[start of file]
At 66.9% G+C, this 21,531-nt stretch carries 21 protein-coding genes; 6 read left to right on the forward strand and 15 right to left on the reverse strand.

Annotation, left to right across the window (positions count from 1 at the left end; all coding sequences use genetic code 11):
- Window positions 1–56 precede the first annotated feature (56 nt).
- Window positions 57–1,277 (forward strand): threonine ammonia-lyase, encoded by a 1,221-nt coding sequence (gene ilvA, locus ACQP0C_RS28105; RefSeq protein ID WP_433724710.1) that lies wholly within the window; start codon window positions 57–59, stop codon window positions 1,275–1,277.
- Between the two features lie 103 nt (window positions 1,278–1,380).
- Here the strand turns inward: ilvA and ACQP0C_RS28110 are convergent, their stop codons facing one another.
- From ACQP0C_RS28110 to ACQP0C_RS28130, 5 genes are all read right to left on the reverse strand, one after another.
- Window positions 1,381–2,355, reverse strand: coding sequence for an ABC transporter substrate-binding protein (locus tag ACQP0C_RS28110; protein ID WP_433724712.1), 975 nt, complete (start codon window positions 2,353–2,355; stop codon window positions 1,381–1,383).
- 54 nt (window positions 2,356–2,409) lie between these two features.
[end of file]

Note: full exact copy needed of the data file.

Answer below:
At 66.9% G+C, this 21,531-nt stretch carries 21 protein-coding genes; 6 read left to right on the forward strand and 15 right to left on the reverse strand.

Annotation, left to right across the window (positions count from 1 at the left end; all coding sequences use genetic code 11):
- Window positions 1–56 precede the first annotated feature (56 nt).
- Window positions 57–1,277 (forward strand): threonine ammonia-lyase, encoded by a 1,221-nt coding sequence (gene ilvA, locus ACQP0C_RS28105; RefSeq protein ID WP_433724710.1) that lies wholly within the window; start codon window positions 57–59, stop codon window positions 1,275–1,277.
- Between the two features lie 103 nt (window positions 1,278–1,380).
- Here the strand turns inward: ilvA and ACQP0C_RS28110 are convergent, their stop codons facing one another.
- From ACQP0C_RS28110 to ACQP0C_RS28130, 5 genes are all read right to left on the reverse strand, one after another.
- Window positions 1,381–2,355, reverse strand: coding sequence for an ABC transporter substrate-binding protein (locus tag ACQP0C_RS28110; protein ID WP_433724712.1), 975 nt, complete (start codon window positions 2,353–2,355; stop codon window positions 1,381–1,383).
- 54 nt (window positions 2,356–2,409) lie between these two features.